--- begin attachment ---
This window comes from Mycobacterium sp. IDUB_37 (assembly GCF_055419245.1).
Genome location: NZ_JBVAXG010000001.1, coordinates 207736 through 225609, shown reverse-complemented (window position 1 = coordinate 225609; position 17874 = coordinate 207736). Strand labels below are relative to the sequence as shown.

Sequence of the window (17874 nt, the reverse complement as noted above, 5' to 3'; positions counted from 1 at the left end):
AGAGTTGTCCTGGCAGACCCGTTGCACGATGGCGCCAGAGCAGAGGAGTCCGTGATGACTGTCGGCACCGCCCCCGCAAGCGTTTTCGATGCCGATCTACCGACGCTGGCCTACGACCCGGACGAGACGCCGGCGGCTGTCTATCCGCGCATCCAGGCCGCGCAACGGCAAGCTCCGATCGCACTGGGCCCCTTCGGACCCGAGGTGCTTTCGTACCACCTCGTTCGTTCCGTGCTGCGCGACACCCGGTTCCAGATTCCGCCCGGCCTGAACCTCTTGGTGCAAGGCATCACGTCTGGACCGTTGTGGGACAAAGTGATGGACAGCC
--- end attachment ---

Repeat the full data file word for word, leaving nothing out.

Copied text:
This window comes from Mycobacterium sp. IDUB_37 (assembly GCF_055419245.1).
Genome location: NZ_JBVAXG010000001.1, coordinates 207736 through 225609, shown reverse-complemented (window position 1 = coordinate 225609; position 17874 = coordinate 207736). Strand labels below are relative to the sequence as shown.

Sequence of the window (17874 nt, the reverse complement as noted above, 5' to 3'; positions counted from 1 at the left end):
AGAGTTGTCCTGGCAGACCCGTTGCACGATGGCGCCAGAGCAGAGGAGTCCGTGATGACTGTCGGCACCGCCCCCGCAAGCGTTTTCGATGCCGATCTACCGACGCTGGCCTACGACCCGGACGAGACGCCGGCGGCTGTCTATCCGCGCATCCAGGCCGCGCAACGGCAAGCTCCGATCGCACTGGGCCCCTTCGGACCCGAGGTGCTTTCGTACCACCTCGTTCGTTCCGTGCTGCGCGACACCCGGTTCCAGATTCCGCCCGGCCTGAACCTCTTGGTGCAAGGCATCACGTCTGGACCGTTGTGGGACAAAGTGATGGACAGCC